Also, if you’re going to do that much other work on a photo, for chrissakes clean up her knee. Almost everybody’s knees look bad in pictures, it’s one of the main things you have to fix in body photos.

          • I was referring to the focus of the subway photo, not the wings.

            Even so, the point of this column is not “hey look how awesome my art is,” rather it is “here are some clear examples of how manipulation of a photo can create something new.” It’s a reaction to anyone who maintains the unsophisticated view that point+click=professional photographer.

  • This is a very interesting column, Pablo, and I’m glad that you are able to share your thoughts and techniques.

    I agree with Pablo in that pretty much every digital image you create will need some post-processing (especially if you shoot RAW), which is the equivalent of choosing your film & paper, dodging, burning, etc. in the traditional darkroom.

    However, I’m more of the mind that less is more when it comes to post-processing. If a photo looks too processed, as I believe almost all of these are, then it can be extremely distracting to me.

    In the Great Falls photo, I probably would have just adjusted the exposure, brightness, contrast and saturation a bit, and left the sky and the rest of it alone. I could be wrong, but it looks like you applied some HDR technique in that image. Some people enjoy HDR but I think it far too artificial and detracts from the image. I definitely wouldn’t do anything like the first and last image; those are less photographs and more digital creations. Maybe that has it’s place, but it’s not my particular cup of tea.

    The bottom line, which I think you alluded to, is that no amount of digital manipulation (or darkroom manipulation) will make a good photograph out of a mediocre one. Getting it right in camera with exposure, composition, and framing are far more important to the end result.

    I’m not meaning to attack your work or be overly critical, these of course are just my opinions.

  • I’ve never seen a Pablo Raw photo I didn’t like. Keep up the good work and don’t let the haters bring you down!

    • +1 🙂 I don’t think Pablo was advocating that everyone run home and put angel wings on all of their pictures. chill out people.

  • pablo .raw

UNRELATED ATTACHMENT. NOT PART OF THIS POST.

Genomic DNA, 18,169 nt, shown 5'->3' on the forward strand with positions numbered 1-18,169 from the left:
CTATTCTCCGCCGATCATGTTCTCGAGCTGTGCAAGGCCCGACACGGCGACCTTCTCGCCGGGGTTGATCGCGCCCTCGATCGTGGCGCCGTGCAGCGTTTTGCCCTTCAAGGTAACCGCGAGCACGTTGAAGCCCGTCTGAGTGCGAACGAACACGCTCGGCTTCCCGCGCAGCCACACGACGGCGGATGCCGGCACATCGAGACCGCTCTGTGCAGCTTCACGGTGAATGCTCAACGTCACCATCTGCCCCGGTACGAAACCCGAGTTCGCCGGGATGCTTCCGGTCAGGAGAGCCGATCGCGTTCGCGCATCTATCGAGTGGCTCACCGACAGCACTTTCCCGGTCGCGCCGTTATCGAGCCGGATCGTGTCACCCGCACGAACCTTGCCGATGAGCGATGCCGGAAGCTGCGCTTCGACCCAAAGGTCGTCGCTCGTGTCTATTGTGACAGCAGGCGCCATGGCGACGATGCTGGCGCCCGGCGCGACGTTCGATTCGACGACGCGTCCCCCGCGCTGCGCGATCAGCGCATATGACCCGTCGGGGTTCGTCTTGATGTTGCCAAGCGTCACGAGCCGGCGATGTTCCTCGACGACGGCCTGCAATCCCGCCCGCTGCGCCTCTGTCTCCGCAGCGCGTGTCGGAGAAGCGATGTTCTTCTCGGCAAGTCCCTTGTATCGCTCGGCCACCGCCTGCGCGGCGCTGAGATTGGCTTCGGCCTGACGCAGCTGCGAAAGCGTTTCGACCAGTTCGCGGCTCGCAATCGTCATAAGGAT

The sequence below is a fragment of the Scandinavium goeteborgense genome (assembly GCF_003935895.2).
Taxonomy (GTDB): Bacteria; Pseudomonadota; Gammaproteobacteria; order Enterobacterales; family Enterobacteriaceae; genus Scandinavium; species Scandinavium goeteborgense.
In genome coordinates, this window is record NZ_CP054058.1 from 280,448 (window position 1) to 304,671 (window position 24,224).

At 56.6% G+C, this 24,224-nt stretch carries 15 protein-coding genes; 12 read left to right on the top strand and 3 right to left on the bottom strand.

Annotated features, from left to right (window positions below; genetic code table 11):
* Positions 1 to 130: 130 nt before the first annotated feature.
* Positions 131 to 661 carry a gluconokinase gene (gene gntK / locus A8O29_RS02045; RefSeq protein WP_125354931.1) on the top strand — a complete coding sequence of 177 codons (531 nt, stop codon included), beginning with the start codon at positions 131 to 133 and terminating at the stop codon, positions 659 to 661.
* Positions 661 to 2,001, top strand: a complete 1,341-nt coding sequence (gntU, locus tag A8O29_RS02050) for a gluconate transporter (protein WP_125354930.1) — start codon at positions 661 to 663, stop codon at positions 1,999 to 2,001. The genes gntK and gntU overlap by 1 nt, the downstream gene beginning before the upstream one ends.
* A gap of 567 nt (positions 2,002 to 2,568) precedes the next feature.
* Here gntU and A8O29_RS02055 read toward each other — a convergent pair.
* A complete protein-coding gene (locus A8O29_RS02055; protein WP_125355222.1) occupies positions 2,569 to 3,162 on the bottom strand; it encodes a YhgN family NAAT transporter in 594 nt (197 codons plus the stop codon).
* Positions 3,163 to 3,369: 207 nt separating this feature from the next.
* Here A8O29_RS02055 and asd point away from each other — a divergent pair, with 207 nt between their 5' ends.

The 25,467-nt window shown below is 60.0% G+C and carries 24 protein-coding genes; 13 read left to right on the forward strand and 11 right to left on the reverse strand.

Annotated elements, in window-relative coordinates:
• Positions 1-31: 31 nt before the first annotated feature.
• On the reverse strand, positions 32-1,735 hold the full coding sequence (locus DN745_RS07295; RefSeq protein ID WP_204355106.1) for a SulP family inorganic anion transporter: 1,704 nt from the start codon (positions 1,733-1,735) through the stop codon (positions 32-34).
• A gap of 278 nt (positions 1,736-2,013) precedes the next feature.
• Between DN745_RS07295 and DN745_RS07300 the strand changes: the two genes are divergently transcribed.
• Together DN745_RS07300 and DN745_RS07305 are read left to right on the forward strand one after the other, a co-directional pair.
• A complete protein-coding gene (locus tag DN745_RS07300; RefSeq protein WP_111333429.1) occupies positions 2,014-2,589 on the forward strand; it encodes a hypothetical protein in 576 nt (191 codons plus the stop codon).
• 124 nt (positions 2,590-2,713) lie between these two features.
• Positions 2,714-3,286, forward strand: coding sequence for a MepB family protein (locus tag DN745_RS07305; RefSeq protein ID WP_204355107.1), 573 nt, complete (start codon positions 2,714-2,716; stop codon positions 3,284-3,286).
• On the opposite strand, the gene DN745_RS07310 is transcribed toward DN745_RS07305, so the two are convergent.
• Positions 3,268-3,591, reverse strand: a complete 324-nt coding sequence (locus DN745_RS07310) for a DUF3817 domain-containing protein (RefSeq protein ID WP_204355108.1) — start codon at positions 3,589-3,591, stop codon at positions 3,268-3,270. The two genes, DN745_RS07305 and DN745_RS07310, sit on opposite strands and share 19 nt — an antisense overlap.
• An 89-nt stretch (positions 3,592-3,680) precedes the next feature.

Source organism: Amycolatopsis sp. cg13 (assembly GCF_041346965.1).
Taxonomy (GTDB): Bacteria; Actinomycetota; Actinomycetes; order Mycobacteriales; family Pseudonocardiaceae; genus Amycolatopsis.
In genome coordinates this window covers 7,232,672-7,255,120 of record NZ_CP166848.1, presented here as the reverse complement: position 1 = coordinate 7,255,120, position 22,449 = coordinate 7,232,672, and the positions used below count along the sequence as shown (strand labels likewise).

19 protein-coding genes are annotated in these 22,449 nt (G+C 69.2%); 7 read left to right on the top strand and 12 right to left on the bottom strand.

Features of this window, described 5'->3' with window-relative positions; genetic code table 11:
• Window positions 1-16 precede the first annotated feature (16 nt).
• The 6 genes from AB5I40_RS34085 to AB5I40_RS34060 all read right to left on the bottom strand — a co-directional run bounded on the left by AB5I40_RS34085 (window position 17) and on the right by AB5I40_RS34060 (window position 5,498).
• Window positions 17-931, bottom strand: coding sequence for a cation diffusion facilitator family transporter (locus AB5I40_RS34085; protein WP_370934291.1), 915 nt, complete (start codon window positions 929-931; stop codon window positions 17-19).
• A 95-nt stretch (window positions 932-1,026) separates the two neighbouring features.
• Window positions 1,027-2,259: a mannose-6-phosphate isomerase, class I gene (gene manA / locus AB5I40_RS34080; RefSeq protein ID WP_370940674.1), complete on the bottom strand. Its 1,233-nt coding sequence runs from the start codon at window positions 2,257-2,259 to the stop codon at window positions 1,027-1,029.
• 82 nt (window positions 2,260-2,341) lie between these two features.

Thanks to all for participating, criticism will always be welcome. 10 points to Larchie for the comment, that’s exactly my point of view.
    I don’t know where to start about photography showing reality. There’s a film I recommend called “Dutch Light”, where they try to find out how to capture reality with photos or pain, and how the images are influenced even by the brand of the film that you put in your camera!. Also, what do you guys think about long exposure and double exposure as it was used on film cameras?

    Mike Hicks and 12:36 Anonymus, you are both right! the Great Falls photo is actually an HDR and I should have mentioned that somewhere.

    Finally, I rely more or less on processing depending on what I want the specific photo (taken under specific circumstances) to look like; the final result can be good for some, bad for others… and there is nothing I can do about that!
    Thanks again,

  • Honestly, the only worthwhile adjustment I see in these samples is the correction of barrel distortion in the subway shot, that is removing a flaw inherent in the glass. I’m with the other commenters here in lamenting what the digital darkroom has wrought. Then again I’m a bit of a luddite on this matter (but a complete techo-geek when it comes to the actual gear). I’m seldom blown away by Photoshop work and it doesn’t serve me personally at all. I’m not a pro, I take pictures for myself, family and friends, and don’t have time to spend massaging pixels. If I screw up the white balance or exposure, guess what? I took a crappy picture. It makes the keepers all that more precious to me. Composition is 9/10 of the battle.

  • SouthwestDC

    I get the impression Pablo doesn’t do a lot of photo enchancement because he’s so on-point technically… unfortunately it shows in these examples. I do like what he’s done with the metro shot and it’s a great example of how a few simple adjustments can make a well-composed image a lot stronger.

    I’m a big Lightroom fan, but for years I used Google’s free Picasa software and it served me well. It does cropping and straightening (two very useful tools in my opninion) as well as exposure, contrast, saturation, highlights, shadows, lights, and darks adjustments. Typically that’s all you need. And of course, you should always shoot in RAW if you have the space and your camera has that capability.

    • pablo .raw

      Because of the theme of the column I had to show examples where the enhancement or the manipulation is really obvious! Most of my photos don’t need this much work.
      Thanks for your comment!

  • PoP, in answer to your question, yes! There are other GIMP users in PoPville. I’ve been a GIMP evangelist for years now, and it’s fantastic. Being primarily an open-source user (for many reason$) I’ve learned photo processing entirely on The GIMP, but it’s rare to hear about other serious photogs actually using it.

    For more casual users though, if you want to get a lot of pictures processed in a timely manner (capturing a party or other event) Google’s Picasa offers really simple and intuitive photo editing (and it’s free, linux compatible, and makes sharing easy).